1 LINKEDINCOMMENTMORE

Pyongyang, North Korea (CNN) -- Three Americans detained in North Korea spoke out about their conditions Monday in an exclusive TV interview with CNN.

Kenneth Bae, Matthew Todd Miller and Jeffrey Edward Fowle met with CNN's Will Ripley at a hotel in Pyongyang. Each was given five minutes for an interview.

Bae, who is serving a 15-year prison sentence for "hostile acts to bring down its government," said he is working eight hours a day, six days a week at a labor camp.

Kenneth Bae met with CNN's Will Ripley at a hotel in Pyongyang. Bae, who is serving a 15-year prison sentence for "hostile acts to bring down its government," said he is working eight hours a day, six days a week at a labor camp.

North Korea claims Bae was part of a Christian plot to overthrow the regime.

"Continue to pray for me," he asked of his friends and family.

Despite what he called "hard labor," Bae said he has been treated "as humanely as possible."

Miller, who is accused of tearing up his tourist visa and seeking asylum upon entry, pleaded for help from the U.S. government during his interview.

"My situation is very urgent, that very soon I am going to trial, and I would directly be sent to prison," Miller said.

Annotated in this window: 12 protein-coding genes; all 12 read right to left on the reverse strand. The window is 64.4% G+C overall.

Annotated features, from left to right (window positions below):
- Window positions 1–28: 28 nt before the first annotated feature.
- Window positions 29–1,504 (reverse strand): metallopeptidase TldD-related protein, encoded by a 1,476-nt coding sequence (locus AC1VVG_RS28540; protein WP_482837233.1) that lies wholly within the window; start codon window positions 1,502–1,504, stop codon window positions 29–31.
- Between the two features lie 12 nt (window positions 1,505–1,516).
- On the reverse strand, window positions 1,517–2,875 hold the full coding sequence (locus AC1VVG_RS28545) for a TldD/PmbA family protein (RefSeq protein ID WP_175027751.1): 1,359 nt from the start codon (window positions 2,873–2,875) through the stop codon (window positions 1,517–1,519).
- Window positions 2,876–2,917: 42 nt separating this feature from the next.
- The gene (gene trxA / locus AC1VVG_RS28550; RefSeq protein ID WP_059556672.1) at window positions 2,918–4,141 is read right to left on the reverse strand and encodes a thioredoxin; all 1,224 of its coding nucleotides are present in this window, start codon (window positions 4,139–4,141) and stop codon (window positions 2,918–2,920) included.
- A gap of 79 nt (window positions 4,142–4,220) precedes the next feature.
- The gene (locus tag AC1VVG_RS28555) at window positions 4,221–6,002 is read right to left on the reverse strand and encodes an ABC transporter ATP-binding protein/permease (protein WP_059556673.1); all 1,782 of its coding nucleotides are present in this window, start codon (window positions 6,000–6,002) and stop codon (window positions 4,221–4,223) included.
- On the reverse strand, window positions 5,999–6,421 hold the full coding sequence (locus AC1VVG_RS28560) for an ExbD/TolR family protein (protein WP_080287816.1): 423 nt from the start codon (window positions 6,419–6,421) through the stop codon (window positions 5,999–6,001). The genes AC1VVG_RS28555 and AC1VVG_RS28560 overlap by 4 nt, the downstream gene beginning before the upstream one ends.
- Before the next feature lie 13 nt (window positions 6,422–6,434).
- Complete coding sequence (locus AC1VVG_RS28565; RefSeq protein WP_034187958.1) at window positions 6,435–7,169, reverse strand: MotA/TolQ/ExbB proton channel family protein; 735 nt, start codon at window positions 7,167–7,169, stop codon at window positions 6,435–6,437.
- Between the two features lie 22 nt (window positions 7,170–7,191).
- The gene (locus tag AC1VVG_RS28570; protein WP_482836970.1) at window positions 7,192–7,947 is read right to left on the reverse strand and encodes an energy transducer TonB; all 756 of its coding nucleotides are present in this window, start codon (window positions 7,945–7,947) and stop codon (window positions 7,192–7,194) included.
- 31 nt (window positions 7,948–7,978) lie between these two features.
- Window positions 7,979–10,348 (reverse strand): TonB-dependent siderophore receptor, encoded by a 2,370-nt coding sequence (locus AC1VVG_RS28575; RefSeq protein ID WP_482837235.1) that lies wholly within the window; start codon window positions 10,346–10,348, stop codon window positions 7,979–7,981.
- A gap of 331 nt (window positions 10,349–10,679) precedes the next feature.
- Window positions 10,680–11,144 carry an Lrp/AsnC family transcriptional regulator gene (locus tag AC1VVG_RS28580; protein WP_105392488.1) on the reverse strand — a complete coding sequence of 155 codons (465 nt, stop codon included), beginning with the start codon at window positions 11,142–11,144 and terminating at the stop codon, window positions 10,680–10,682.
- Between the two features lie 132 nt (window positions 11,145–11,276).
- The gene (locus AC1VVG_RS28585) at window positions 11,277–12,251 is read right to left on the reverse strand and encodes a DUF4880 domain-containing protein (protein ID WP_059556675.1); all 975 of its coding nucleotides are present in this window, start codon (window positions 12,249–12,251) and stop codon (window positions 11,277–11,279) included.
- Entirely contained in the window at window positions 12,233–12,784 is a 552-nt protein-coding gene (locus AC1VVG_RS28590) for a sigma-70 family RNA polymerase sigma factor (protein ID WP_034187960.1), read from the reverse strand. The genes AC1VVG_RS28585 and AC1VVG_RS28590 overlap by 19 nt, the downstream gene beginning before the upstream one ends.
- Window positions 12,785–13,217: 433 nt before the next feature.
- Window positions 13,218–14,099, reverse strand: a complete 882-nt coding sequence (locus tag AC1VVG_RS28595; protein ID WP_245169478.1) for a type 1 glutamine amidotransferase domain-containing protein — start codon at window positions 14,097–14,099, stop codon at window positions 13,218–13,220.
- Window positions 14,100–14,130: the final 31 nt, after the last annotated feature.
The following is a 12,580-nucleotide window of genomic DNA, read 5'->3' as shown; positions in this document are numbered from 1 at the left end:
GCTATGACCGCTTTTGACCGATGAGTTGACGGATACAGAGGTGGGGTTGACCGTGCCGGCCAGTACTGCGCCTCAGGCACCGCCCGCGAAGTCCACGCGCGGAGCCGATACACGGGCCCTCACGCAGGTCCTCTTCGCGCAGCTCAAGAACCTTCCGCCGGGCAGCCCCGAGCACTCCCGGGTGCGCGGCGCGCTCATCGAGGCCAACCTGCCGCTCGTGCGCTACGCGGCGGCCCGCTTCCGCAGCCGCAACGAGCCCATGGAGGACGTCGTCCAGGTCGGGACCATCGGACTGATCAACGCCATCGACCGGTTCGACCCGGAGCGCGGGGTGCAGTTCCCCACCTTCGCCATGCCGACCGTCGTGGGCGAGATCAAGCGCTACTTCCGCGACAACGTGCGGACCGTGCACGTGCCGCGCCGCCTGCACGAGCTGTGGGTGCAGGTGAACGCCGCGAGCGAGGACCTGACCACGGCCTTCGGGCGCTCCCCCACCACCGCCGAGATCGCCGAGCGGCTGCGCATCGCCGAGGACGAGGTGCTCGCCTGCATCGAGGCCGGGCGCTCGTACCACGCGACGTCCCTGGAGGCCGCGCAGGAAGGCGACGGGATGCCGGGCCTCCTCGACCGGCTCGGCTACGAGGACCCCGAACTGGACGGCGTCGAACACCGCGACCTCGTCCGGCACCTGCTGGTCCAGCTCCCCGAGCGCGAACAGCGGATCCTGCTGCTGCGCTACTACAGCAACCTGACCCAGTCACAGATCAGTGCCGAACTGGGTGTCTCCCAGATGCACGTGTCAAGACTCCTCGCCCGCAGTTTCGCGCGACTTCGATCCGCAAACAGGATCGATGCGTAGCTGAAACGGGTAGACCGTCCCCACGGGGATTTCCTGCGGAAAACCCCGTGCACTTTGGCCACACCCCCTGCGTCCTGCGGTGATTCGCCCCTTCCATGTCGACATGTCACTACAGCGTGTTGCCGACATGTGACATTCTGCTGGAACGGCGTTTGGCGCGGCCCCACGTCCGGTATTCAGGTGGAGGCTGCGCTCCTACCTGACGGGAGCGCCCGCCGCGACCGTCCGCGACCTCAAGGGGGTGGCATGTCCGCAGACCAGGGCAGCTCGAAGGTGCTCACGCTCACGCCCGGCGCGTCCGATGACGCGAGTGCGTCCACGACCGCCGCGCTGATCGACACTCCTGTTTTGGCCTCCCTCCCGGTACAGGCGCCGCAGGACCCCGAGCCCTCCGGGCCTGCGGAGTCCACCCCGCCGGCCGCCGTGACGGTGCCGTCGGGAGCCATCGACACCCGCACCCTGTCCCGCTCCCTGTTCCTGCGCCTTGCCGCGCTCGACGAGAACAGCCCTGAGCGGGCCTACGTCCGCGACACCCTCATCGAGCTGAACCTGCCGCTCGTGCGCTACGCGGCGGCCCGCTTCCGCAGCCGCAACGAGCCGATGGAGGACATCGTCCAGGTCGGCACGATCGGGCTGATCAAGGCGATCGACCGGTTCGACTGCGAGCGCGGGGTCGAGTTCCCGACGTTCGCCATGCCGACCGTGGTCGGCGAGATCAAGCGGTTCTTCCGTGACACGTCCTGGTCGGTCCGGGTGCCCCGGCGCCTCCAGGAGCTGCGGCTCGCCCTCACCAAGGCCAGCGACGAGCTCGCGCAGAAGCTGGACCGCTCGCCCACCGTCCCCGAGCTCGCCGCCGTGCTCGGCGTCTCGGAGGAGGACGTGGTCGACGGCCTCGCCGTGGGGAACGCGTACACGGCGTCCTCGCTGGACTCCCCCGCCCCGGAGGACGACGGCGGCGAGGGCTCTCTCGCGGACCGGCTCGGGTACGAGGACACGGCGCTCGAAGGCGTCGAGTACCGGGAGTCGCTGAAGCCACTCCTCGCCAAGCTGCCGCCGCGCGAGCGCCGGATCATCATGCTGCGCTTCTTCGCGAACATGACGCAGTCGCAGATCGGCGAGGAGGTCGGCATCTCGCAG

Matthew Todd Miller met with CNN's Will Ripley at a hotel in Pyongyang. Miller, who is accused of tearing up his tourist visa and seeking asylum upon entry, pleaded for help from the U.S. government during his interview.

He said he will not learn of his charges until he goes to trial.

And Fowle, an American tourist accused of leaving a Bible in a hotel where he was staying, said he has "no complaints" about his treatment.

"It's been very good so far, and I hope and pray that it continues, while I'm here two more days or two more decades," he said.

Jeffrey Fowle met with CNN's Will Ripley at a hotel in Pyongyang. Fowle, an American tourist accused of leaving a Bible in a hotel where he was staying, said he has "no complaints" about his treatment.

All three men said they signed statements admitting their guilt.

The circumstances leading up to the interviews were bizarre. The CNN team was on a government tour and was having lunch about two hours outside of Pyongyang when it was told it had to leave immediately to meet with a high-level government official in the capital.

The crew boarded a van to a secret location, where it was told the meeting was with the three Americans.

1 LINKEDINCOMMENTMORE
Read or Share this story: http://on.wtsp.com/1pAhpyd